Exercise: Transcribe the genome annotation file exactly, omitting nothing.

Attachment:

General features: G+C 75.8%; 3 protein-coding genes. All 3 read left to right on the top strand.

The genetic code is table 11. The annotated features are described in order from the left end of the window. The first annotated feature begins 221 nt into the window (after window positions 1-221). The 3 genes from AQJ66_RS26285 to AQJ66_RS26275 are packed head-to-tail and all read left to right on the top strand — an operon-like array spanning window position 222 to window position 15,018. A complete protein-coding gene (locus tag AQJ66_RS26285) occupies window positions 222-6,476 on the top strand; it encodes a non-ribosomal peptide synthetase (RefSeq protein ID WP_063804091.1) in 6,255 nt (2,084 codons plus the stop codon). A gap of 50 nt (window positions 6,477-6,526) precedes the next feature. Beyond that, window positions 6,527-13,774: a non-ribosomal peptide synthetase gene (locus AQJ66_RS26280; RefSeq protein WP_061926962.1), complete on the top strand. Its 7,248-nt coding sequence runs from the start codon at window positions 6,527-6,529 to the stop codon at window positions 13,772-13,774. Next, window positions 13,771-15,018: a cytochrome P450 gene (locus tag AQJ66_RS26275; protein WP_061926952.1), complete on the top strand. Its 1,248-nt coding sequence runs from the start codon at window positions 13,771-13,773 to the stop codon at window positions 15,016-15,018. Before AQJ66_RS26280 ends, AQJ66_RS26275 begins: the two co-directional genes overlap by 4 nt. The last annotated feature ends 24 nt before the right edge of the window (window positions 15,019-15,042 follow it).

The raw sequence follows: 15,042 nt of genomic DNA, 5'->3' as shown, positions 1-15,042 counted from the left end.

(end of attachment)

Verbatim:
General features: G+C 75.8%; 3 protein-coding genes. All 3 read left to right on the top strand.

The genetic code is table 11. The annotated features are described in order from the left end of the window. The first annotated feature begins 221 nt into the window (after window positions 1-221). The 3 genes from AQJ66_RS26285 to AQJ66_RS26275 are packed head-to-tail and all read left to right on the top strand — an operon-like array spanning window position 222 to window position 15,018. A complete protein-coding gene (locus tag AQJ66_RS26285) occupies window positions 222-6,476 on the top strand; it encodes a non-ribosomal peptide synthetase (RefSeq protein ID WP_063804091.1) in 6,255 nt (2,084 codons plus the stop codon). A gap of 50 nt (window positions 6,477-6,526) precedes the next feature. Beyond that, window positions 6,527-13,774: a non-ribosomal peptide synthetase gene (locus AQJ66_RS26280; RefSeq protein WP_061926962.1), complete on the top strand. Its 7,248-nt coding sequence runs from the start codon at window positions 6,527-6,529 to the stop codon at window positions 13,772-13,774. Next, window positions 13,771-15,018: a cytochrome P450 gene (locus tag AQJ66_RS26275; protein WP_061926952.1), complete on the top strand. Its 1,248-nt coding sequence runs from the start codon at window positions 13,771-13,773 to the stop codon at window positions 15,016-15,018. Before AQJ66_RS26280 ends, AQJ66_RS26275 begins: the two co-directional genes overlap by 4 nt. The last annotated feature ends 24 nt before the right edge of the window (window positions 15,019-15,042 follow it).

The raw sequence follows: 15,042 nt of genomic DNA, 5'->3' as shown, positions 1-15,042 counted from the left end.